He sauntered the stage, feet pounding to the floor as though controlled by magnetic attraction. He leaned to the crowd like a SummerSlam champion or a Navy SEAL. He spoke with unbreaking confidence and even cadence about “operatives” and the constant watch from CIA headquarters in Langley, VA. “FY Information — information is too important ever to abbreviate,” he said at the beginning of a statement, drawing the biggest laughs of the night, despite the phrase not being a punchline of any kind.

Isn’t that the point of Comedy Bang! Bang! in both its TV show and podcast formats? The punchlines are rarely there, and when they are, you’re supposed to laugh at the idiocy of the possibility of finding the punchlines (or any punchline, really) funny. The show’s celebrity characters, always portrayed by expert funny-people, are never predictable objects of American lampooning: they’re always from the stranger corners of pop-culture ephemera, and they always go in directions that stray from satire and enter conceptual nether-zones.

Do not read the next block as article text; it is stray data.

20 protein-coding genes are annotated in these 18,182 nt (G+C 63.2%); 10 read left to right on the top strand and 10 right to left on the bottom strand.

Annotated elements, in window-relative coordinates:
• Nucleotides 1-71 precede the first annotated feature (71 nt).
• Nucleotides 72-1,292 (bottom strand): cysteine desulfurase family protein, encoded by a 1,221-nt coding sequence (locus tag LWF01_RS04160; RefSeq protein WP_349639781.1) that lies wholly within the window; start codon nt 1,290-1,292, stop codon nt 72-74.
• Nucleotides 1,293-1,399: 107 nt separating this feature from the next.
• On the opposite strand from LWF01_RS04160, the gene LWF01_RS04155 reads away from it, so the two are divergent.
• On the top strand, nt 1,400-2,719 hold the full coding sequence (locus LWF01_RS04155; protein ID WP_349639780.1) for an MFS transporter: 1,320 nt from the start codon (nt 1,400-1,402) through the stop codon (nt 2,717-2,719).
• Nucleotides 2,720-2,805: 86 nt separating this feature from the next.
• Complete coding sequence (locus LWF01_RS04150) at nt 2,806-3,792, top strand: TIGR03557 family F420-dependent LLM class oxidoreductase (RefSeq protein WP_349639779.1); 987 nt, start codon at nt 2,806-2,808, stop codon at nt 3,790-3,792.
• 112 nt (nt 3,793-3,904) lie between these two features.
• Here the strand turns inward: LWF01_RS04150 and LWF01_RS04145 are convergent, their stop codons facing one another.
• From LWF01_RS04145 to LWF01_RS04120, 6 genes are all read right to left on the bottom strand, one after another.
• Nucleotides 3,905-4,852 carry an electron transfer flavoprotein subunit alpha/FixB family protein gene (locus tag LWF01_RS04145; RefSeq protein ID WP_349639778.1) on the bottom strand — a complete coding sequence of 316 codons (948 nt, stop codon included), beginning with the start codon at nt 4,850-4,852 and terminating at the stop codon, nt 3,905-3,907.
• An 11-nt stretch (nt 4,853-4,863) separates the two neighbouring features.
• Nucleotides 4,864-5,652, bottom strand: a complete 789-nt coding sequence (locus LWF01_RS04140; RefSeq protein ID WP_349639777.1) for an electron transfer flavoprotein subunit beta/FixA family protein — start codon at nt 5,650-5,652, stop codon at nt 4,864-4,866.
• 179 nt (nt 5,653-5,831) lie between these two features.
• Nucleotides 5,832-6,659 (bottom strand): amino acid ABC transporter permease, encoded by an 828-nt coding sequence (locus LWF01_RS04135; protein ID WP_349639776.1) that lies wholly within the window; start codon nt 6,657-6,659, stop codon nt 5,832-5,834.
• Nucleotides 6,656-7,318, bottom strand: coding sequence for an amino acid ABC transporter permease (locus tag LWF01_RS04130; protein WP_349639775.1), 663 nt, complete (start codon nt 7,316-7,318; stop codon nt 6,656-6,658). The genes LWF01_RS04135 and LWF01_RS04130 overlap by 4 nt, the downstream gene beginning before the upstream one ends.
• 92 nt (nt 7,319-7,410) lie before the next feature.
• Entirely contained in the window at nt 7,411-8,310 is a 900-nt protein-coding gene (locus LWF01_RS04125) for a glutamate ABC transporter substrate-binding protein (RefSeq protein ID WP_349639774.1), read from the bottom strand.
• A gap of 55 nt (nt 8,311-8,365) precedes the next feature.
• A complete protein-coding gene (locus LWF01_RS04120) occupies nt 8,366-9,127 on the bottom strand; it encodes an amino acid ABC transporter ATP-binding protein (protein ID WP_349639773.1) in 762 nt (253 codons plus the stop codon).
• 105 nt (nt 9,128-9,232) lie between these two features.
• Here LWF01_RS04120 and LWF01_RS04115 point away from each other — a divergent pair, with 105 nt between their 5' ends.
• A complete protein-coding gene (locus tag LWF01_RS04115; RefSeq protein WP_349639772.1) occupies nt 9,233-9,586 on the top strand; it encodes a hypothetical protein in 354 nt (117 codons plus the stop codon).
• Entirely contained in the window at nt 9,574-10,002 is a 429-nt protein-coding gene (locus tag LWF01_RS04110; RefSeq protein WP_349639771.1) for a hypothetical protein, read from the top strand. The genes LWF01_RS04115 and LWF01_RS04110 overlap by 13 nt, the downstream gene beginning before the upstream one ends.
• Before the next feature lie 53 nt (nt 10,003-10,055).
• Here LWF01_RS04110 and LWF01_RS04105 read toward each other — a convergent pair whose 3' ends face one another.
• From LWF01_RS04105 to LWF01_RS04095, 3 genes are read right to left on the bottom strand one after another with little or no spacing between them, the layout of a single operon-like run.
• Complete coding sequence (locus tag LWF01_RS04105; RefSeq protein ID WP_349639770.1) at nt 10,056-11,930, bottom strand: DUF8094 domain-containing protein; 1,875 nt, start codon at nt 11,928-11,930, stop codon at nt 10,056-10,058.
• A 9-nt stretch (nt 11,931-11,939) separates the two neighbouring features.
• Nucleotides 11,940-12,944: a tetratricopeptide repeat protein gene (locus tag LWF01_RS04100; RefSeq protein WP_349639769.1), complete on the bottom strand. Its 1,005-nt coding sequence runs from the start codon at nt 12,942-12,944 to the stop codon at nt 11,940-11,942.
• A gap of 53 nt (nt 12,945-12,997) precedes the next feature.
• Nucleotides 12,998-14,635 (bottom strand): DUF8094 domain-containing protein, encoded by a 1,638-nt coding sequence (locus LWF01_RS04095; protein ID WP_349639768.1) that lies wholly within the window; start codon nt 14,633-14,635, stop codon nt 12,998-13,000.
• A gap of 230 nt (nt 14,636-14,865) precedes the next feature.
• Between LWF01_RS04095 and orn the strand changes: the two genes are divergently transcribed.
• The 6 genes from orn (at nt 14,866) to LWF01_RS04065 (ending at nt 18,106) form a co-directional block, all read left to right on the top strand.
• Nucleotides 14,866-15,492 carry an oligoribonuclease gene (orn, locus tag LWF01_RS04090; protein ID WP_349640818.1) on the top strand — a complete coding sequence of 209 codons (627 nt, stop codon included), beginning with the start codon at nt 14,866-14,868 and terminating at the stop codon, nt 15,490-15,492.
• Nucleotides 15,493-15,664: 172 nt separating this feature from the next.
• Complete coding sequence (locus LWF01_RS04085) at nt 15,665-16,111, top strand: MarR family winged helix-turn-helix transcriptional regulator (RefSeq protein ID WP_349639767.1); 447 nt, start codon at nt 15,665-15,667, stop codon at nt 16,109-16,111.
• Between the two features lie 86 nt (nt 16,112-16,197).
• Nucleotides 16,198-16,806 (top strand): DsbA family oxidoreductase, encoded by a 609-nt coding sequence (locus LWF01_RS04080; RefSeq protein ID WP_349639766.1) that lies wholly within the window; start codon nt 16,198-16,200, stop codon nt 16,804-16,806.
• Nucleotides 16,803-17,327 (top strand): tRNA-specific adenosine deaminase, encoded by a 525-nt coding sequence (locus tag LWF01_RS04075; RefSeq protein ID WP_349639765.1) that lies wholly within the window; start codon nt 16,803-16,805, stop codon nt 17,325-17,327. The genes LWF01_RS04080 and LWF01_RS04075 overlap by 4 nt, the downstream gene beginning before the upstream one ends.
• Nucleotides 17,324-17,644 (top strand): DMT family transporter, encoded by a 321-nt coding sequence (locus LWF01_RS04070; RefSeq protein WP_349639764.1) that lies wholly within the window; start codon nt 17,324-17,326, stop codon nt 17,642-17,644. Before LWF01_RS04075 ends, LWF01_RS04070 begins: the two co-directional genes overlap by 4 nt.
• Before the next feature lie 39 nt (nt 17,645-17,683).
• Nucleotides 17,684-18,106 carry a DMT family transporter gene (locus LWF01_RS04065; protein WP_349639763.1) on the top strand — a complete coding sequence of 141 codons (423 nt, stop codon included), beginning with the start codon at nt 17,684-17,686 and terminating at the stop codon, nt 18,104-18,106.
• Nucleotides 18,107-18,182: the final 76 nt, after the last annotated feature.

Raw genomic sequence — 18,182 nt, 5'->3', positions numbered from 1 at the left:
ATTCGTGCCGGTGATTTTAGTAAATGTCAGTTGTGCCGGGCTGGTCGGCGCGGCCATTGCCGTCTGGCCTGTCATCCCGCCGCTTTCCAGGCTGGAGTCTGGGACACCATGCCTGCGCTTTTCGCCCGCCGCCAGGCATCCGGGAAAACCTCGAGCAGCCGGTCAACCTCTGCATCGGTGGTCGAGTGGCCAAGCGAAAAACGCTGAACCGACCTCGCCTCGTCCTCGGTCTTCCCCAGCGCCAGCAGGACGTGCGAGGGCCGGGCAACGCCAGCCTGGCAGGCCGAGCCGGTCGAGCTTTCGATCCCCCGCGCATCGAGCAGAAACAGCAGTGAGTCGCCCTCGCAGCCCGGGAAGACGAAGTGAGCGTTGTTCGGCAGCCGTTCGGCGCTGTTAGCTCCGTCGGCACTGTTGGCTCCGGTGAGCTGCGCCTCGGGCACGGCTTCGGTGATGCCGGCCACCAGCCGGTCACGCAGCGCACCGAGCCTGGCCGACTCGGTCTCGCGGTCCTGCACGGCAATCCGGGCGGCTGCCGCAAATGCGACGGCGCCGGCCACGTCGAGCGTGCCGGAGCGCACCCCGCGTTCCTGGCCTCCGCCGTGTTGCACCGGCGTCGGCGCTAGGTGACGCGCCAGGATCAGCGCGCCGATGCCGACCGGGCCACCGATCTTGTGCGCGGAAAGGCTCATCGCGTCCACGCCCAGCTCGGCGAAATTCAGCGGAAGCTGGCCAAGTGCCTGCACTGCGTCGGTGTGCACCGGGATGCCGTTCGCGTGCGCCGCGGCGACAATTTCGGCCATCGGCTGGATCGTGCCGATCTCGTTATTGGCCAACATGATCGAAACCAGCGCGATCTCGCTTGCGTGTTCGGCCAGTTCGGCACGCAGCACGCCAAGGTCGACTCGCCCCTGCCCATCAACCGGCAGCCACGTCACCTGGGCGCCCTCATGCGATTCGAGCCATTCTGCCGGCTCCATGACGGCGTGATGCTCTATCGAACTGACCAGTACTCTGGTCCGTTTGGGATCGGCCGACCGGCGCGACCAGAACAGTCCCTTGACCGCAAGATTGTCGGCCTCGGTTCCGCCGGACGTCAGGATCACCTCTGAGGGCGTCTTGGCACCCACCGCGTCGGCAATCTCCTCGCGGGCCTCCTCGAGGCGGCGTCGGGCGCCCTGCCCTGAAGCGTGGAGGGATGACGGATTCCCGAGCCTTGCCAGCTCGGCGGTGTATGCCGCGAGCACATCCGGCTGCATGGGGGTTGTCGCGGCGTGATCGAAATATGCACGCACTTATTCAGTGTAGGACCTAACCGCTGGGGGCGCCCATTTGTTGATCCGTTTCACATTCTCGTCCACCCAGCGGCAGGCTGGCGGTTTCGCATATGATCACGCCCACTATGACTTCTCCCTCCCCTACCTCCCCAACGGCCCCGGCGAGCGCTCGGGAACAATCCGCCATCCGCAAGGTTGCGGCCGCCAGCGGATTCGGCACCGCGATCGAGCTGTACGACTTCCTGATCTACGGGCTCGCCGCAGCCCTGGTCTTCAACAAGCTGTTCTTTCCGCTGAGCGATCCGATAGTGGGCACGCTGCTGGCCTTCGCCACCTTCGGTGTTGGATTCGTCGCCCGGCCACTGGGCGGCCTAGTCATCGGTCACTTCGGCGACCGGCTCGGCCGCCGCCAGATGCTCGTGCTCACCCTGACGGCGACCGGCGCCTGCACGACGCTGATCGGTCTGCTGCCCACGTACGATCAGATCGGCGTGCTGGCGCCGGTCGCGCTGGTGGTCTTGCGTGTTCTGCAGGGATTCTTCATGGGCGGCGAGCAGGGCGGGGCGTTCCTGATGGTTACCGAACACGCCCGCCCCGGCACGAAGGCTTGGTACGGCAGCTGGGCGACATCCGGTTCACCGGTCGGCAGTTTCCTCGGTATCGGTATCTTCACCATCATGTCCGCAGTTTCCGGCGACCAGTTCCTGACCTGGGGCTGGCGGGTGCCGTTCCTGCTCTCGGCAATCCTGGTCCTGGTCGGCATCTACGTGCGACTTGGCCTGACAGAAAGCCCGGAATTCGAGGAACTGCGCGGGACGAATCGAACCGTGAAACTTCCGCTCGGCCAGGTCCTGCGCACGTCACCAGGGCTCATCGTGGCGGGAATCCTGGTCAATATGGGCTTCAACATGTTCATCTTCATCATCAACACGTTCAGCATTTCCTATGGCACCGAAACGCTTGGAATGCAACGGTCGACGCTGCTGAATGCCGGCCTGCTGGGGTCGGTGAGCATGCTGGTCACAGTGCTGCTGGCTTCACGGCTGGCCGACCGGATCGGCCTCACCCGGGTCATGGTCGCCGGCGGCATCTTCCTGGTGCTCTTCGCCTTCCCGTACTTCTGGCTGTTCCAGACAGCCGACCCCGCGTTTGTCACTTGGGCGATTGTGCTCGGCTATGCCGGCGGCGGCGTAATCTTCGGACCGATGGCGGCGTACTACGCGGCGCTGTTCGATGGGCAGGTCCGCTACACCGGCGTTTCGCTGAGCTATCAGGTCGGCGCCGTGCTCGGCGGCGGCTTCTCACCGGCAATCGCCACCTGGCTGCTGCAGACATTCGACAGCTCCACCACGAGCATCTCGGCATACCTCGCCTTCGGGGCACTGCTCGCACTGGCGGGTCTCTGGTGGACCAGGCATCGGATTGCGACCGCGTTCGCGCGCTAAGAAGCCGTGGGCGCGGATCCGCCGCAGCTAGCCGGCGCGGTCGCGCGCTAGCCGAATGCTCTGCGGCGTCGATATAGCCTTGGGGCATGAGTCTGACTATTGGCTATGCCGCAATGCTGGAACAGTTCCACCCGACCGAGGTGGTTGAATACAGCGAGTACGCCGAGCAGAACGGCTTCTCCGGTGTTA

(I don’t want to throw the other podcast guests entirely under the bus: Bobby Moynihan’s turn as foul-mouthed orphan boy Fourvel and Kurt Braunohler’s unadorned-but-delightful appearance were both delights in their own right.)

And all the while, there’s Aukerman: not exactly a straight-man (he’s not nearly earnest enough for that), not exactly a character (he remains so straightforward that he never strays too far from being a blank-slate audience surrogate, albeit one capable of dark and surreal acts), slightly smug, and always willing to egg on a guest with the eager, awe-filled eyes of a boy who can’t believe that his crush is talking to him.

And yet, on his own, he’s never one of the great standups. Nor is he famed for being a sketch- or improv-team performer. The Aukerman mystique lies in his tastes: he knows what tidbits in American culture are funny, he knows how to find people who can act on those tidbits, and he knows when to step back and let the Comedy Bang! Bang! behemoth that he’s created roar without his voice.

Images by Jen Vafidis.

Abraham Riesman lives in Manhattan, where he writes and films stuff, in between sessions of tweeting his speculations about Kreayshawn’s personal life.

When ‘Comedy Bang! Bang!’ Bangs Your Town